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Leaf heat tolerance of 147 tropical forest species varies with elevation and leaf functional traits, but not with phylogeny
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  • Martijn Slot,
  • Daniela Cala,
  • Jorge Aranda,
  • Aurelio Virgo,
  • Sean Michaletz,
  • Klaus Winter
Martijn Slot
Smithsonian Tropical Research Institute
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Daniela Cala
Smithsonian Tropical Research Institute
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Jorge Aranda
Smithsonian Tropical Research Institute
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Aurelio Virgo
Smithsonian Tropical Research Institute
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Sean Michaletz
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Klaus Winter
Smithsonian Tropical Research Institute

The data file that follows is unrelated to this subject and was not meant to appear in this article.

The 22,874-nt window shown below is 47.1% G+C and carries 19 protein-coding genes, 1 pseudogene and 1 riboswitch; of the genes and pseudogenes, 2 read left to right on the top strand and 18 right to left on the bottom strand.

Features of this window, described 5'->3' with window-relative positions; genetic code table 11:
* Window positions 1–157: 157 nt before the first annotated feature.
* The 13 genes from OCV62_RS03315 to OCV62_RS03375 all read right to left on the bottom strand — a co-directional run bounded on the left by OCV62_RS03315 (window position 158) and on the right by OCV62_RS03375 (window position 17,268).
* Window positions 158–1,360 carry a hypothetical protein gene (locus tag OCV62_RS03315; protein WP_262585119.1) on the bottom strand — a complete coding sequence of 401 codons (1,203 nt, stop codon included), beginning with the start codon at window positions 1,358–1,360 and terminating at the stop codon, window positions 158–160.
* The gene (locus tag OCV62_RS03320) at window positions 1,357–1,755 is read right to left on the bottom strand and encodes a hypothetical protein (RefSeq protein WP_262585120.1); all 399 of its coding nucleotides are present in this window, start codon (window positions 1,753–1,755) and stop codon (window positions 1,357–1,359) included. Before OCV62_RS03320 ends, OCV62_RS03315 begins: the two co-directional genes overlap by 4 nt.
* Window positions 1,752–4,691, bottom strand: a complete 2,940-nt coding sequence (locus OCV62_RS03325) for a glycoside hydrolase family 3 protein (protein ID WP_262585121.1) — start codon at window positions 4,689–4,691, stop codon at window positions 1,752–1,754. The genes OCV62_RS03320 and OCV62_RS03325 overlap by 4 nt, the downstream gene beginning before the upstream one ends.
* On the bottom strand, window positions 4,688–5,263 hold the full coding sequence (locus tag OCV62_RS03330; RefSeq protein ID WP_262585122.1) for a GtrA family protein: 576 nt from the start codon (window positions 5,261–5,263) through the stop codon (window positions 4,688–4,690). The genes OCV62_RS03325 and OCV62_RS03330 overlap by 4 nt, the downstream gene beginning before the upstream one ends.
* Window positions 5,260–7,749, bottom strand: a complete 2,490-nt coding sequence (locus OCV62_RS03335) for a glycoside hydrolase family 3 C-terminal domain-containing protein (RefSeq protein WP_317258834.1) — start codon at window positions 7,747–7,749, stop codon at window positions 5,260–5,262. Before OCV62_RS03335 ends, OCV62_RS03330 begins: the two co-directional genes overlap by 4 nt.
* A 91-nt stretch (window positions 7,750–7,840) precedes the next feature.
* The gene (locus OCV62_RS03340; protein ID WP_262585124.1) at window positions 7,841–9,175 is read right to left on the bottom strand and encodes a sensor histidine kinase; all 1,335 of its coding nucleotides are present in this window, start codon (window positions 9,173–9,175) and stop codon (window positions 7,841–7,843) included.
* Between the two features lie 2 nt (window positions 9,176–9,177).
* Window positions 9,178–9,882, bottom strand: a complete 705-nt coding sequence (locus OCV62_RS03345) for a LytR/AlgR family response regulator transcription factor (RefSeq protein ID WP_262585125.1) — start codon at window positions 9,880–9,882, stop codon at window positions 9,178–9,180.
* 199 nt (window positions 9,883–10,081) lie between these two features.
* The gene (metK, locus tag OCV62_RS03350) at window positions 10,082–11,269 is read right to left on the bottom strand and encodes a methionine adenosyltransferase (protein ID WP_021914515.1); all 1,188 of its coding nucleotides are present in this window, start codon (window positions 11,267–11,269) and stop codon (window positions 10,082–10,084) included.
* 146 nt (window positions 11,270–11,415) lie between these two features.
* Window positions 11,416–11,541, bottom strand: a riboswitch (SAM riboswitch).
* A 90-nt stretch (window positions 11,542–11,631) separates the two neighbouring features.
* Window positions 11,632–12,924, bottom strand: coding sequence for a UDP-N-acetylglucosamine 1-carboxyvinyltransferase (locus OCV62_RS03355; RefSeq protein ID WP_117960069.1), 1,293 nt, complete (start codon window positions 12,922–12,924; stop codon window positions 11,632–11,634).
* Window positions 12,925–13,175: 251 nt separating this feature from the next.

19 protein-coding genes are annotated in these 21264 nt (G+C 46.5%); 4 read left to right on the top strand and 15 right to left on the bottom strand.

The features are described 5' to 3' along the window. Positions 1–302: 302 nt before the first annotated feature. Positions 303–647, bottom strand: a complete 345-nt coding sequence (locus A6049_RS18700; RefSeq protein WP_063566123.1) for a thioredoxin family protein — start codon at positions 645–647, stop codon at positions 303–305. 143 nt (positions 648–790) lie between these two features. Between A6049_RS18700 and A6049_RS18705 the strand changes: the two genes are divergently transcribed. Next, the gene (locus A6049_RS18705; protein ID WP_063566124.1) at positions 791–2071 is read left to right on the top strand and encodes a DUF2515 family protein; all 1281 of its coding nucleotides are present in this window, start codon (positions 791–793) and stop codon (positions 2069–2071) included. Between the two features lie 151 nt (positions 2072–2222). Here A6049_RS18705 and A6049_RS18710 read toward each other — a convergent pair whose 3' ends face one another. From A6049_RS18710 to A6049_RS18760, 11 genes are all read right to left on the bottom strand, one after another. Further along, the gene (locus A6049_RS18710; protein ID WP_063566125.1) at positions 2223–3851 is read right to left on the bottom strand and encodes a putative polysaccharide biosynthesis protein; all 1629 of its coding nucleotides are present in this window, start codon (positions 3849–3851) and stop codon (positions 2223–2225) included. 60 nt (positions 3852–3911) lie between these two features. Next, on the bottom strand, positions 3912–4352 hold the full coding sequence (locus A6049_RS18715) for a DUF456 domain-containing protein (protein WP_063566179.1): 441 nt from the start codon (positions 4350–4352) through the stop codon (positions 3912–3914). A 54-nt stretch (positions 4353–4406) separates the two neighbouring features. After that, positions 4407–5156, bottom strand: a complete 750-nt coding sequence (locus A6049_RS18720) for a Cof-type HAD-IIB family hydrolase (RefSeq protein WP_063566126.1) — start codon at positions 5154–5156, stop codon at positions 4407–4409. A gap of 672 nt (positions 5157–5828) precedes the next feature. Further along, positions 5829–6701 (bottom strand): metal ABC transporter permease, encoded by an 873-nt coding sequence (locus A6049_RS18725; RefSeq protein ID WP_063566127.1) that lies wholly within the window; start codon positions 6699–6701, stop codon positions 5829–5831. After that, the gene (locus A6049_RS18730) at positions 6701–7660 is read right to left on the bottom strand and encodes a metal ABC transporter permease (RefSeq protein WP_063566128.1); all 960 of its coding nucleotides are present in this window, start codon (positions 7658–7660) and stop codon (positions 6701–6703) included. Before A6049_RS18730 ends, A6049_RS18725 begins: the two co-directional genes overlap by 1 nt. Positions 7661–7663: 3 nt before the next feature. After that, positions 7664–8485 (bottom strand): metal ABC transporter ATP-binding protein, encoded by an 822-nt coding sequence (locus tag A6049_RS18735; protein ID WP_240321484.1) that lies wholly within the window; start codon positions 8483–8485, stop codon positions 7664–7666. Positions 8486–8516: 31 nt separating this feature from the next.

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Abstract

Exceeding thermal thresholds causes irreversible damage and ultimately loss of leaves. The lowland tropics are among the warmest forested biomes, but little is known about heat tolerance of tropical forest species. We surveyed leaf heat tolerance of sun-exposed leaves from 147 tropical lowland and pre-montane forest species by determining the temperatures at which potential photosystem II efficiency based on chlorophyll a fluorescence started to decrease (TCrit) and had decreased by 50% (T50). TCrit averaged 46.7°C (5th–95th percentile: 43.5–49.7°C) and T50 averaged 49.9°C (47.8–52.5°C). Heat tolerance partially adjusted to site temperature; TCrit and T50 decreased with elevation by 0.40°C and 0.26°C per 100m, respectively, while mean annual temperature decreased by 0.63°C per 100m. The phylogenetic signal in heat tolerance was weak, suggesting that heat tolerance is more strongly controlled by environment than by evolutionary legacies. TCrit increased with the estimated thermal time constant of the leaves, indicating that species with thermally buffered leaves maintain higher heat tolerance. Among lowland species, T50 increased with leaf mass per area, so species with structurally more costly leaves reduce the risk of leaf loss during hot spells. These results provide insight in interspecific variation in heat tolerance at local and regional scales.